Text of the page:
Blazin' Saddles

Katusha have lift-off

Blazin' Saddles

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The
Gazprom-funded Russian-based team Katusha looked to be running on empty during the Tour
but now their engine is really hitting top gear.

Back-to-back
wins from Daniel Moreno and now Joaquim Rodriguez means Katusha are the
Vuelta's in-form team, with both Spanish riders currently sitting comfortably
in second and third in the GC, ready to pounce on the next Sylvain Chavanel
slip.

Named after a type of rocket artillery first built and fielded by the Soviet
Union in World War Two, Katusha always had big ambitions. Yet in recent races,
we've seen a Katusha team firing nothing but blanks - a team recalling more the
Russian equivalent of the name 'Katie' than a kick-ass weapon of mass
destruction.

Yes, the
team had been far cry from the Katusha rocket launchers renowned for their
loud "whoosh" and whose devastating destruction helped lower the
morale of the German army - until now. Just ask Andreas Kloeden, who lost 19
minutes to Moreno on Tuesday and then another 15 minutes to Rodriguez on
Wednesday.

The
reinvigorated team is incomparable to the all-Russian Katusha team of the Tour
de France, which struggled in every department and delivered nothing remotely
close to a win - a team, let's face it, who were basically a bunch of girls, or
Katies, if you will.

Saddles was
one of many commentators who lambasted Katusha's stance of sending an
all-Russian squad to the Tour. The team may be organised by the rather
grand-sounding Russian Global Cycling Project, but just what was particularly
global about sending nine lacklustre home riders to the world's biggest cycling
race?

Could you
imagine the uproar if Astana ever decide to send an all-Kazakh squad to a Grand
Tour?

But now
it's beginning to make sense. You see, Katusha have no French riders on their
books and so no body of men bent on riding their national Tour in July.

For the
Giro, they sent Italians Danilo Di Luca and Giampaolo Caruso, and now for the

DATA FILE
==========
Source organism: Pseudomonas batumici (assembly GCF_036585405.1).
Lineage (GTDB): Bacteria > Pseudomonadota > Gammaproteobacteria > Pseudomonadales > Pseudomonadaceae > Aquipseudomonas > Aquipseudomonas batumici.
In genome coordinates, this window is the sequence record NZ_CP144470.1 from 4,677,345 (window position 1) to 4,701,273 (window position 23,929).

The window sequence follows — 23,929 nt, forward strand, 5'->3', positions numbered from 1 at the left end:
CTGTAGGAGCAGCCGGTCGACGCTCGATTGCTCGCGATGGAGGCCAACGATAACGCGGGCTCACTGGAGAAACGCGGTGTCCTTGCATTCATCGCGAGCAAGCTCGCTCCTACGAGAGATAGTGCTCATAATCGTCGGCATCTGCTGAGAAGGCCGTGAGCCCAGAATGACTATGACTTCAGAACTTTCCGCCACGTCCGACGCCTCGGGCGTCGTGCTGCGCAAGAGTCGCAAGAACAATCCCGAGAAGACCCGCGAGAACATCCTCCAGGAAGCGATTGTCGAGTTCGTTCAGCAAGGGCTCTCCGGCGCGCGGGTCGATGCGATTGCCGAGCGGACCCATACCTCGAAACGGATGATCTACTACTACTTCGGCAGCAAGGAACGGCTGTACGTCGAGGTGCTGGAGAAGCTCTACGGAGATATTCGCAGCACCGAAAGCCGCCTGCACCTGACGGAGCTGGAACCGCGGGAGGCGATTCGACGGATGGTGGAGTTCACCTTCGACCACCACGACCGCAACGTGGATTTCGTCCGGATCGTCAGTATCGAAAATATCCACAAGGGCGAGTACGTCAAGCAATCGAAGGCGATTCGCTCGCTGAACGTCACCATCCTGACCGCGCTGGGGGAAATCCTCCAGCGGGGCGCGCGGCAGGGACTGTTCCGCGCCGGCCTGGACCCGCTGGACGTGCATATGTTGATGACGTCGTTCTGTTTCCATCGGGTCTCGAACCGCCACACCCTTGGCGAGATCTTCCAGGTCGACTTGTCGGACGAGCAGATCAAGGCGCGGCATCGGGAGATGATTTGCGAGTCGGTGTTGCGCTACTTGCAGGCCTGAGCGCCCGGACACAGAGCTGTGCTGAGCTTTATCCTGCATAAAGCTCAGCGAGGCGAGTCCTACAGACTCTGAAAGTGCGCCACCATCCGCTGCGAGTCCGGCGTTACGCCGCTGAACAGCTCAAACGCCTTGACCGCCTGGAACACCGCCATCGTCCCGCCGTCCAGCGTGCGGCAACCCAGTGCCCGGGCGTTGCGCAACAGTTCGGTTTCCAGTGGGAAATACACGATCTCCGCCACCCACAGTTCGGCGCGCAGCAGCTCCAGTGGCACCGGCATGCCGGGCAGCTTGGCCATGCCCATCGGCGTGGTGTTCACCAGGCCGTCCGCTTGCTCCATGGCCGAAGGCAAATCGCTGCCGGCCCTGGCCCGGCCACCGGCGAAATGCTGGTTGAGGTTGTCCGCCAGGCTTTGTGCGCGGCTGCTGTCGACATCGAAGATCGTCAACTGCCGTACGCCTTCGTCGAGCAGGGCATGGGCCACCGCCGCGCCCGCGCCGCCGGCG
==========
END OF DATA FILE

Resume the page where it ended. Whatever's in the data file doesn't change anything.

Vuelta the team can call on four experienced riders from their large Spanish
contingent.

The truth
of the matter is that you cannot ride two Grand Tours in a row competently -
just ask Alberto Contador and Mark Cavendish - especially not two races just
one month apart.

The Vuelta
is always going to be most Spaniards' main focus of the season - and given that
Rodriguez is Katusha's biggest chance of a Grand Tour victory, it's no surprise
they kept him back (and his Spanish lieutenants) for the race that mattered.

As big as
the Tour is, it was just not high on Katusha's priorities this season. It was a
chance to work on the internal side of the Russian Global Cycling Project - but
the main focus was always going to be the Vuelta.

And it is a
tactic that is now paying off. Make no mistake, Rodriguez is one of the main
contenders for this year's Vuelta - especially in the light of Igor Anton's
apparent early demise. If he doesn't win the whole thing, he'll certainly pick
up at least another stage - and Katusha have never won more than two stages on
one Grand Tour since their inception in 2009.

Surely that
alone is worth a few weeks of ignominy over the roads of France? Global
domination awaits... perhaps.

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